Yakiniku (Korean barbecue) restaurants have been popular in Japan for a long time now. People around here can’t seem to get enough of managing their own grill and eating copious amounts of pure meat. However, in recent years, Japan seems to really be getting into red meat.
Particularly in summer, Japanese people appear to be craving red meat extra hard. News Post Seven reports that of all types of restaurants in Japan, the yakiniku sector has grown a hearty 14% compared to the previous year. It was the only type to grow over 10% – an impressive feat in this sluggish economy. As a result we are seeing other restaurants and bars adopting charcoal grills to tap into this success.
To answer the million dollar question of why Korean barbecue is going so strong, News Post Seven‘s Tatsuya Matsura came up with an interesting theory. Let’s see if it holds water and maybe a little BBQ sauce too.
■ Where’s the eel?
Eating eel in the summer in Japan is almost a ritual. Despite the sweltering temperatures, some people look forward to this season to get their hands on some unagidon which is a cut of eel slathered in a uniquely delicious sweet sauce atop a bowl of rice, praised for its stamina boosting properties.
However, these eels have been declining in number sharply recently, possibly due to overfishing and loss of habitat. Greenpeace has added it to their red list of seafood among other aquatic animals in a dangerously unsustainable situation. This means less eel meat, which in turn means higher eel prices resulting in fewer eel eaters. Still, why does this make people turn to beef and pork in such high numbers?
To explain the connection between a decline in eel and an increase in red meat, Matsura points to our brains, namely anandamide. This is a neurotransmitter that encourages humans to eat by rewarding it with chemically secreted pleasure.
Anandamide is said to be affected by THC, the active ingredient in marijuanna. It also reacts to arachidonic acid which can be found in a wide range of seafood, meat, and egg products. So, in effect Matsura suggests that we can get hooked on meat a similar fashion to narcotics. This theory was also presented in the 1975 documentary "Dolemite."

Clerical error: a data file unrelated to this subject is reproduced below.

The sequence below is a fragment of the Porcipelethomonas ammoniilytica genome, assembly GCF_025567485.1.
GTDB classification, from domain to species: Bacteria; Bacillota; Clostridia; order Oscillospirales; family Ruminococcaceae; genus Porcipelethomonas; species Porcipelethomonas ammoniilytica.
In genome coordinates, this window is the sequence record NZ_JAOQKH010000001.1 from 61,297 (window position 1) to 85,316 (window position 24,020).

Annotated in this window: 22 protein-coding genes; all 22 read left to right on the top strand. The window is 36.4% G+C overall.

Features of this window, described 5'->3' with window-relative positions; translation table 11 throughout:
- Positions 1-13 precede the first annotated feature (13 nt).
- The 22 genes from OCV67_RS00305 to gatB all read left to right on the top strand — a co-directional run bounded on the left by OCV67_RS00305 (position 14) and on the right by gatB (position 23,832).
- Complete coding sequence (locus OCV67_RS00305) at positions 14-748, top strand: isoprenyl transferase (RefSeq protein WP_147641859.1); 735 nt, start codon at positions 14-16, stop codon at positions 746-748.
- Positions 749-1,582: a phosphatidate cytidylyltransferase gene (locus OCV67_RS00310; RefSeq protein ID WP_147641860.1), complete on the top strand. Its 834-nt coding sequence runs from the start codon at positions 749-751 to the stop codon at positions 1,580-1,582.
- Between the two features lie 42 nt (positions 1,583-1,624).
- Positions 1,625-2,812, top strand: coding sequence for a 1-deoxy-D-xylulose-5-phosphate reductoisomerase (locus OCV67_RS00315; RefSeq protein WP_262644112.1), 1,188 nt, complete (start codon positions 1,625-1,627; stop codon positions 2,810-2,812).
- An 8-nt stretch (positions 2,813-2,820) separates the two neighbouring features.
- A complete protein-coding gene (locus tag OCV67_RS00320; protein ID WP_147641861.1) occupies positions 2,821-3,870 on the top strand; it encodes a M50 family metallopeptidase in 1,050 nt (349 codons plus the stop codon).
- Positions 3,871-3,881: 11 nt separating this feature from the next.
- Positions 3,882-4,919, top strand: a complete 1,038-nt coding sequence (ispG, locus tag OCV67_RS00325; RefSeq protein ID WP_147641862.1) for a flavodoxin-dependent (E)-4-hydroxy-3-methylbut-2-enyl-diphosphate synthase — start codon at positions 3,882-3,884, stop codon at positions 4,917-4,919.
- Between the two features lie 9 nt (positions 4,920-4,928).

Granted, meat hardly compares to the harder drugs in terms of addictiveness, but as Rudy Ray Moore wisely points out, it can be a gateway drug. And for the people of Japan who eat eel on an annual schedule it could train people’s bodies to subconsciously jones for it when the season rolls around. However, this still doesn’t answer why people are turning to yakiniku.
■ The Replacement Grillers
For the missing link between the eel meat addiction and red meat passion, Matsura turns our attention to Louis-Camille Maillard, a French scientist who identified why a French fry tastes better than a raw potato and why grilled eel tastes better than a living eel.
Known as the “Maillard reaction”, it’s when high temperatures are applied to a combination of sugars and amino acids (the good stuff that kids go for) a different flavor is produced. We can also detect this effect through smell and visually by the browning that occurs. As such we humans get used to certain types of browning and charring and can expect what taste we’re going to get whether it be the mild golden sweetness of a fresh loaf of bread or dark lines giving a sharp savory taste to a piece of grilled chicken.
So, to conclude Matsura’s hypothesis, people who are used to eating eel but can’t now have it, turned to the thing which resembles it most: yakiniku. It’s an interesting theory, and I can’t see any major flaws to it. However, of course, the recent booming in yakiniku business could have been triggered by any number of factors.
Source: News Post Seven
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